Maatkara Plot- and adventure-wise, Maatkara has heads above all the rest. Chi-Chian has so much unusual material to work with, but it needs to be careful in how it plays its cards. Maatkara could easily be lifted straight to the big screen or television series. While not as unusual as Chi-Chian, the world is deep and built richly enough without half the tedious info-dumping. Let's see if I can tell the plot as plainly as they convey it: Networq Khamit is what used to be the internet but became sentient along the line. A supernova has weakened its power against The United Front, who appear to be the good guys. High Councilor Uer is the top man for the Networq and is hoping to find something useful in the fight against The United Front behind the Seal of Enpu. Behind the Seal is another world that left Earth long ago. In this world Set, God of Chaos, is bent on the change of power to the Chosen One (don't balk -- you know you still love to read stories about the Chosen One). The God of Chaos sends out his Esfet spies and soldiers to destroy the Chosen One. Meanwhile, Senset, a female soldier from the South has come to protect the Chosen One as has another. But much confusion lies ahead on the choice. Now that someone has looked into producing Chi-Chian, what about Maatkara? It falls occasionally into the melodrama trap and uses many of the old genre elements, but mostly to good effect. Just cut out the melodrama and leave in the drama. Easy enough.

Eclipse Eclipse has interesting well-drawn graphics on an interesting background with cool transparent overlays but the character movements are rather stilted, which works better on a humorous show like South Park. It has some come interactive parts that I could never get to work fully. The story removes Thomas York from the past into the future to help fight the Others -- whoever they may be. Apparently this animation project cost too much for the animators to finish the project but the story does have some resolution. This is the last of the truly original animations. It might work well on television, too, but the background isn't quite as rich and the plot a little rustier in its hanging on to humans when it would be far simpler to just go back and kill the necessary ones, taking no prisoners.

Mean Planet From Mean Planet (or is it toward?) comes Zak on a boring mission to destroy Earth -- boring until Zak sees a hot Earth babe is daughter of the American general he is supposed to spy on or kill. The story keeps your attention with some originality and interesting gore humor in 50s/60s spoof-ball graphics (i.e. Superman's parents who want children and X-files searching for aliens), but what brings this story down is the unoriginality of the high school love triangle. Spoofing is fine, but you still have to come up with enough original ideas to keep the story feeling fresh. Still that paralleling of fathers and pop culture jokes were enough to keep the viewing a pleasure.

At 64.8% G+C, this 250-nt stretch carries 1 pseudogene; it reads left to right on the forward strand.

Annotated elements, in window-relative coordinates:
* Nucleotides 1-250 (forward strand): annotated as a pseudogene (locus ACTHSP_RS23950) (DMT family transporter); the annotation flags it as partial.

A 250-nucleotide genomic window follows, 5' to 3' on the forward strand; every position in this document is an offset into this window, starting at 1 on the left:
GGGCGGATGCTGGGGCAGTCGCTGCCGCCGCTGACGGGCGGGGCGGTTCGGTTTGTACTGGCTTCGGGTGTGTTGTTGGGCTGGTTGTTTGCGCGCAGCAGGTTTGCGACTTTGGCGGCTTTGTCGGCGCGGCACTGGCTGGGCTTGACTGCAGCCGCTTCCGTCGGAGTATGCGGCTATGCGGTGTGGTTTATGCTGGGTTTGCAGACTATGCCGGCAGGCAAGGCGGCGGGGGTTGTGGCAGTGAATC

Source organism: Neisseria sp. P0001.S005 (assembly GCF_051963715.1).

Freedomland NYC In Freedomland NYC (a comic not an animation) Jack Nation has to save his daughter from the evil clutches of an intergalactic, interdimensional Satan who tortures her into the conviction her dad is really Charles Manson, which turns her into a beast bent upon rampaging New York. The melodrama at times becomes laughable: "Jack doesn't hear the screams around him. He's oblivious to the horrors around him" while in the background his daughter beast taller than the buildings wrecks havoc. Freedomland NYC is far more original the "Mean Planet" but somehow its plot captivated me more. After this comic, however, viewing is at your own discretion.

Edward the Less Edward the Less is written by the hilarious MST3K guys, poking at J.R.R. Tolkien's Lord of the Rings in the vein of Hitchhiker's Guide as if it were to take place today. The results are a little less than hilarious, however, as they are unable to give Edward any incentive to adventure (call it character or plot if you will) other than boredom with his people, which I suppose is no worse than a Hitchhiker tossed hither and thither around the galaxy with ideas picked up and discarded with equal aplomb. Some of the jokes are pretty decent with a modicum of familiarity with Lord of the Rings, but unlike Douglas Adams' Hitchhiker's Guide to the Galaxy, the imagination is lacking: good gags like the Dark Riders of the Bus get carried on too long and don't hold up as well Adams' wit.

Barbarian Moron Barbarian Moron is, well... let the title speak for itself. It's silly entertainment, presumably spoofing He-Man, but the Super Heroes are less heroes than bad guys who have their own bad guys and who have mostly worthless super powers like exploding boobs, see-through torso, short stature, and body odor. Worse ways to spend your time are on the television, but the monotonous guitar riff does get, well... rather monotonous.

Roland 99 Roland 99. Pretty cool music. Non-stop video game plotting. Fair to sloppy animation. The lead voice is much dopier than the semi-shaved head might lead one to assume. The story voice-over is 3/4's cliché melodrama -- "I swam out of the darkness as if waking from a nightmare....it was all leading up to the big punch line and the joke was on me" -- occasionally redeemed by black comicly dense noir -- "scars and burns like a trench dog." The disjointed story of a mad scientist father who needs to be destroyed by his biobot daughter is rather thin as though the writers weren't sure of what to write about but had some cool nonsensical chase scenes in mind. The science is a bit off too: distilling a biofluid will make cyborgs suddenly mind-read? Jet propulsion boots that should give her the hot foot? You should probably spend the time clipping your trench dog's toenails.

Astro Chimp Astro Chimp lays claim to some "existential" purpose, but has no purpose. Calling itself "existential" when there wasn't a damn thing existential is like people wanting a word that sounds meaner than "prejudiced" so they grab "bigot" -- nice and harsh Anglo-Saxony sounding with all those consonants (though it's French). But it's the sound they're after, not the meaning. Here they wanted a word for a pointless, waste-of-your-time cartoon and picked "existential" -- a thesaurus might have confirmed their choice. All you can do is scratch your head and say, "Read Camus' The Stranger."

Copyright © 2003 Trent Walters

Trent Walters' work has appeared or will appear in The Distillery, Fantastical Visions, Full Unit Hookup, Futures, Glyph, Harpweaver, Nebo, The Pittsburgh Quarterly, Speculon, Spires, Vacancy, The Zone and blah blah blah. He has interviewed for SFsite.com, Speculon and the Nebraska Center for Writers. More of his reviews can be found here. When he's not studying medicine, he can be seen coaching Notre Dame (formerly with the Minnesota Vikings as an assistant coach), or writing masterpieces of journalistic advertising, or making guest appearances in a novel by E. Lynn Harris. All other rumored Web appearances are lies.